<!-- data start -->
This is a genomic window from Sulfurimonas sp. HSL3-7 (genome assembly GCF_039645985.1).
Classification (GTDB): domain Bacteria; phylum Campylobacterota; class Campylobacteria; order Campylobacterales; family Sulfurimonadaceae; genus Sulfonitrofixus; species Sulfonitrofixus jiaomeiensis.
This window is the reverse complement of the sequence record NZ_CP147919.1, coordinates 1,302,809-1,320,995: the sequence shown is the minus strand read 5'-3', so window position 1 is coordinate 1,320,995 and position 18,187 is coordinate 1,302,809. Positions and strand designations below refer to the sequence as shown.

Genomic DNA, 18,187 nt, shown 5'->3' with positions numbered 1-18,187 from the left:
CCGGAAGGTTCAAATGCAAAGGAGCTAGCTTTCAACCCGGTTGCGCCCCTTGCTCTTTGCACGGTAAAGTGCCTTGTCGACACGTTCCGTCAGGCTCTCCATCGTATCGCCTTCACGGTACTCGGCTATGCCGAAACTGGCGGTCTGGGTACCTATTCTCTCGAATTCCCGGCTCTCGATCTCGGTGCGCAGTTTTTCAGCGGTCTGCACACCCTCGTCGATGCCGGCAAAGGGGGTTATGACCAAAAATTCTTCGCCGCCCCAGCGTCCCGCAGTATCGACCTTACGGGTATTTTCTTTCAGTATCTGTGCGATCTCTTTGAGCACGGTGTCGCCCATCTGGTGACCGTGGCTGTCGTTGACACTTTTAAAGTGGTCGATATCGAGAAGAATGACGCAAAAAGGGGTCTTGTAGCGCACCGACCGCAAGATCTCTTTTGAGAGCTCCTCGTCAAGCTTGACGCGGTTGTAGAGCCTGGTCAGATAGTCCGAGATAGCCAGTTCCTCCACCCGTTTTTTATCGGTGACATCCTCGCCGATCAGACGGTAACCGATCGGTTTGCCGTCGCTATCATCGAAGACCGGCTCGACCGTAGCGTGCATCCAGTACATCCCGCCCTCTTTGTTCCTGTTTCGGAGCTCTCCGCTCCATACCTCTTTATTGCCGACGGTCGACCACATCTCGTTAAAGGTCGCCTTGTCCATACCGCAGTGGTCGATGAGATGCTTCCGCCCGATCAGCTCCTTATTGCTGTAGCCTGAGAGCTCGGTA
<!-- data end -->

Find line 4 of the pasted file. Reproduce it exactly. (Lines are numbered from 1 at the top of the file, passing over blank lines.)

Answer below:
Genomic DNA, 18,187 nt, shown 5'->3' with positions numbered 1-18,187 from the left: